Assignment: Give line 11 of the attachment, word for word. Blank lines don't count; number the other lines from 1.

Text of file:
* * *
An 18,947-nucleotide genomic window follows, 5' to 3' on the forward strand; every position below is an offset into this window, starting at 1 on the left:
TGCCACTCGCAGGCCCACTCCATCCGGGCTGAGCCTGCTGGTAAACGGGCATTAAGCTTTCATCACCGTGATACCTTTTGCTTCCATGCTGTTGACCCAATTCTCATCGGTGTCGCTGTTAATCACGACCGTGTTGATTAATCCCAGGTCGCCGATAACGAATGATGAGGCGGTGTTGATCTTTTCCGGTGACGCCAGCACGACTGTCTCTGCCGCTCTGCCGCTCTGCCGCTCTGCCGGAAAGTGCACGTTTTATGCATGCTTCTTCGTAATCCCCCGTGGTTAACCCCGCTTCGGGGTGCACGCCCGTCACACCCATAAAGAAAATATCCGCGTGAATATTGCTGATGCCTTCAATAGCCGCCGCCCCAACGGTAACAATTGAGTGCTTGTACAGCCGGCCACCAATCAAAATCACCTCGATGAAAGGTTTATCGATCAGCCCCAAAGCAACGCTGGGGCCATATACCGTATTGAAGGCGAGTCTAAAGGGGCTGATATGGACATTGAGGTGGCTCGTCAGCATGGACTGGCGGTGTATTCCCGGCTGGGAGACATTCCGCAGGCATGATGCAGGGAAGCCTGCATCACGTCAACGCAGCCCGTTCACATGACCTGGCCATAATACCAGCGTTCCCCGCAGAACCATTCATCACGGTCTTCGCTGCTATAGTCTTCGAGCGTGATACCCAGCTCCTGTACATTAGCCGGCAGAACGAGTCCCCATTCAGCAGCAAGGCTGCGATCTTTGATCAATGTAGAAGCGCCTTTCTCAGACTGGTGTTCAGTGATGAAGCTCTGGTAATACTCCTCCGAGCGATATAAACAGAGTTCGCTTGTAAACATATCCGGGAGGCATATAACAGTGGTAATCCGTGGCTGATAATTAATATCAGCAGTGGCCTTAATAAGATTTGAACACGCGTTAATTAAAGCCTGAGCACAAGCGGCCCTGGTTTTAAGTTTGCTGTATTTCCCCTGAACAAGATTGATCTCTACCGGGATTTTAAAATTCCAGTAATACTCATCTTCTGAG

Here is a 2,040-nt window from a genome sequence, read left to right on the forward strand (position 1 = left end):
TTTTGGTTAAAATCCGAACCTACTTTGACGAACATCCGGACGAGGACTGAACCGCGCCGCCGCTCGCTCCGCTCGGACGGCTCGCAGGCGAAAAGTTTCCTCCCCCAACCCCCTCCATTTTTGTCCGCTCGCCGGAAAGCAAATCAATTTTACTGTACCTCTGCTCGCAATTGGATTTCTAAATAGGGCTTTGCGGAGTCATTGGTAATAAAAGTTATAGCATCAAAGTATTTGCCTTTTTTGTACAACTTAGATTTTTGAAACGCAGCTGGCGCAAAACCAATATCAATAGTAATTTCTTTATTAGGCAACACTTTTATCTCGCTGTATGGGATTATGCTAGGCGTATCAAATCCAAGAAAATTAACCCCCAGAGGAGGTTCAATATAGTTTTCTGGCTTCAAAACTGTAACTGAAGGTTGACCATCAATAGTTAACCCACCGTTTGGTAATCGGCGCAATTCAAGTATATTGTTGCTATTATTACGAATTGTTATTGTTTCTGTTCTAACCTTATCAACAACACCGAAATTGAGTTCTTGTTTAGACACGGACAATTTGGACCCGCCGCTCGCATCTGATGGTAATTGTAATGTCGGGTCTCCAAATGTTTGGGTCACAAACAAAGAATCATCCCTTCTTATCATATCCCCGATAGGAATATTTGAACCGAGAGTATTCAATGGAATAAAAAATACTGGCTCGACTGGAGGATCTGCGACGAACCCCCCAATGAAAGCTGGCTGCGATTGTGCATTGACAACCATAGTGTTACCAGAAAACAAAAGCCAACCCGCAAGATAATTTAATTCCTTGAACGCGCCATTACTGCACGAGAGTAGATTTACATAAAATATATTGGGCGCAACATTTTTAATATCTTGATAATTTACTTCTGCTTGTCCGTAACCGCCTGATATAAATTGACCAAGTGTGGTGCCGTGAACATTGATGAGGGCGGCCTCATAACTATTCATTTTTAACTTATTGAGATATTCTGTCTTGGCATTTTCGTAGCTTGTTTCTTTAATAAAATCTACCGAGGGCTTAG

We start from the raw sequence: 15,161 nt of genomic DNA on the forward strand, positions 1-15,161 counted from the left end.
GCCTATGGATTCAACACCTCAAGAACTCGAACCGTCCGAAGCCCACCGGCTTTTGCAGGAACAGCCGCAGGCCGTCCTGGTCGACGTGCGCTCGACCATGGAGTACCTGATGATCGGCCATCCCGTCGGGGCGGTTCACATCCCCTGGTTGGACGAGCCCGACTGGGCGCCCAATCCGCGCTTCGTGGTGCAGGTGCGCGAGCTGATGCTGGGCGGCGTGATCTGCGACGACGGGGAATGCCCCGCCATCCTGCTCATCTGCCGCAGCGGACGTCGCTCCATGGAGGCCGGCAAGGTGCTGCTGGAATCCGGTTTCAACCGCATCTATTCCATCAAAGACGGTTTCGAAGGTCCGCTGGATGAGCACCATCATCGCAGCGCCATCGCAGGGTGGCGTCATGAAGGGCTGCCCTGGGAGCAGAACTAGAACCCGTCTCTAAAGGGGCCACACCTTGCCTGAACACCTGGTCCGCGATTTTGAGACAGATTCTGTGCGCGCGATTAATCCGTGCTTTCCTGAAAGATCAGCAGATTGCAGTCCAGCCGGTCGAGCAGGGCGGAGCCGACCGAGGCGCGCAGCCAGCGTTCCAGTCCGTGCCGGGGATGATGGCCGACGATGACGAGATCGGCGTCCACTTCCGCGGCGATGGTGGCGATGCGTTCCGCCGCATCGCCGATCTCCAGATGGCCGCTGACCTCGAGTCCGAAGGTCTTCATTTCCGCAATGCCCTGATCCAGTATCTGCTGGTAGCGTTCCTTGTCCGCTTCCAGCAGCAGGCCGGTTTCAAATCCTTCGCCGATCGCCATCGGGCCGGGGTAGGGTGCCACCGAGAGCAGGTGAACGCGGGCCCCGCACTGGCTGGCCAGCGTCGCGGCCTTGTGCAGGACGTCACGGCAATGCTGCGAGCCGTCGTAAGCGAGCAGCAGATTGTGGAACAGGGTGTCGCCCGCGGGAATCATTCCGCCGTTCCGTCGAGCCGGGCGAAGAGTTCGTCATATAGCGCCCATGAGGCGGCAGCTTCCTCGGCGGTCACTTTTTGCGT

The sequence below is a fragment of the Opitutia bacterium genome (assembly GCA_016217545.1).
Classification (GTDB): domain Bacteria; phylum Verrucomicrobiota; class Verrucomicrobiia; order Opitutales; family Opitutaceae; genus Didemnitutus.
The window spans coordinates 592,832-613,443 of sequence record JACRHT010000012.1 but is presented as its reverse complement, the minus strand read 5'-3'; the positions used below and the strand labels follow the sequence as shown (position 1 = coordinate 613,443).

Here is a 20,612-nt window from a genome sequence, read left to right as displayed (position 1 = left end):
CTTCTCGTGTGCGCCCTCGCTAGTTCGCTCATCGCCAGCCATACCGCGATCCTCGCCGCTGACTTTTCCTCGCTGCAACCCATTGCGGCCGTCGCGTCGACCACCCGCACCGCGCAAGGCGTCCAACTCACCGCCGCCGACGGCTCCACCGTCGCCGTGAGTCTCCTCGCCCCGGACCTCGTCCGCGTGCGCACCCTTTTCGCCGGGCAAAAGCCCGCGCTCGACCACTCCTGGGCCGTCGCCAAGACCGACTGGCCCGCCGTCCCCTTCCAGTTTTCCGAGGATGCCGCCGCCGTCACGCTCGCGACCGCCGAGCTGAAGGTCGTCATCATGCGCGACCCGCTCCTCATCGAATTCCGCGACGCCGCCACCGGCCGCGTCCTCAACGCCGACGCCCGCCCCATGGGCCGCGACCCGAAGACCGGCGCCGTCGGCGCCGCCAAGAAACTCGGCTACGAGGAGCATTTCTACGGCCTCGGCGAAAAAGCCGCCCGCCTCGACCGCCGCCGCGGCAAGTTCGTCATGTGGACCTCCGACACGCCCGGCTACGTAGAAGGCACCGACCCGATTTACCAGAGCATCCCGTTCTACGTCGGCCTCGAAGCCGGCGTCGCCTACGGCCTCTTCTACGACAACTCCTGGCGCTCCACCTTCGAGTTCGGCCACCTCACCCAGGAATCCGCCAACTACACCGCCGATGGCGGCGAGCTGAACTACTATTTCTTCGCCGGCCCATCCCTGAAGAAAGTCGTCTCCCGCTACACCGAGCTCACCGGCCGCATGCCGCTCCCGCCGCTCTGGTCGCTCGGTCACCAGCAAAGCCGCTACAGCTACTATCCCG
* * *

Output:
CTTCTCGTGTGCGCCCTCGCTAGTTCGCTCATCGCCAGCCATACCGCGATCCTCGCCGCTGACTTTTCCTCGCTGCAACCCATTGCGGCCGTCGCGTCGACCACCCGCACCGCGCAAGGCGTCCAACTCACCGCCGCCGACGGCTCCACCGTCGCCGTGAGTCTCCTCGCCCCGGACCTCGTCCGCGTGCGCACCCTTTTCGCCGGGCAAAAGCCCGCGCTCGACCACTCCTGGGCCGTCGCCAAGACCGACTGGCCCGCCGTCCCCTTCCAGTTTTCCGAGGATGCCGCCGCCGTCACGCTCGCGACCGCCGAGCTGAAGGTCGTCATCATGCGCGACCCGCTCCTCATCGAATTCCGCGACGCCGCCACCGGCCGCGTCCTCAACGCCGACGCCCGCCCCATGGGCCGCGACCCGAAGACCGGCGCCGTCGGCGCCGCCAAGAAACTCGGCTACGAGGAGCATTTCTACGGCCTCGGCGAAAAAGCCGCCCGCCTCGACCGCCGCCGCGGCAAGTTCGTCATGTGGACCTCCGACACGCCCGGCTACGTAGAAGGCACCGACCCGATTTACCAGAGCATCCCGTTCTACGTCGGCCTCGAAGCCGGCGTCGCCTACGGCCTCTTCTACGACAACTCCTGGCGCTCCACCTTCGAGTTCGGCCACCTCACCCAGGAATCCGCCAACTACACCGCCGATGGCGGCGAGCTGAACTACTATTTCTTCGCCGGCCCATCCCTGAAGAAAGTCGTCTCCCGCTACACCGAGCTCACCGGCCGCATGCCGCTCCCGCCGCTCTGGTCGCTCGGTCACCAGCAAAGCCGCTACAGCTACTATCCCG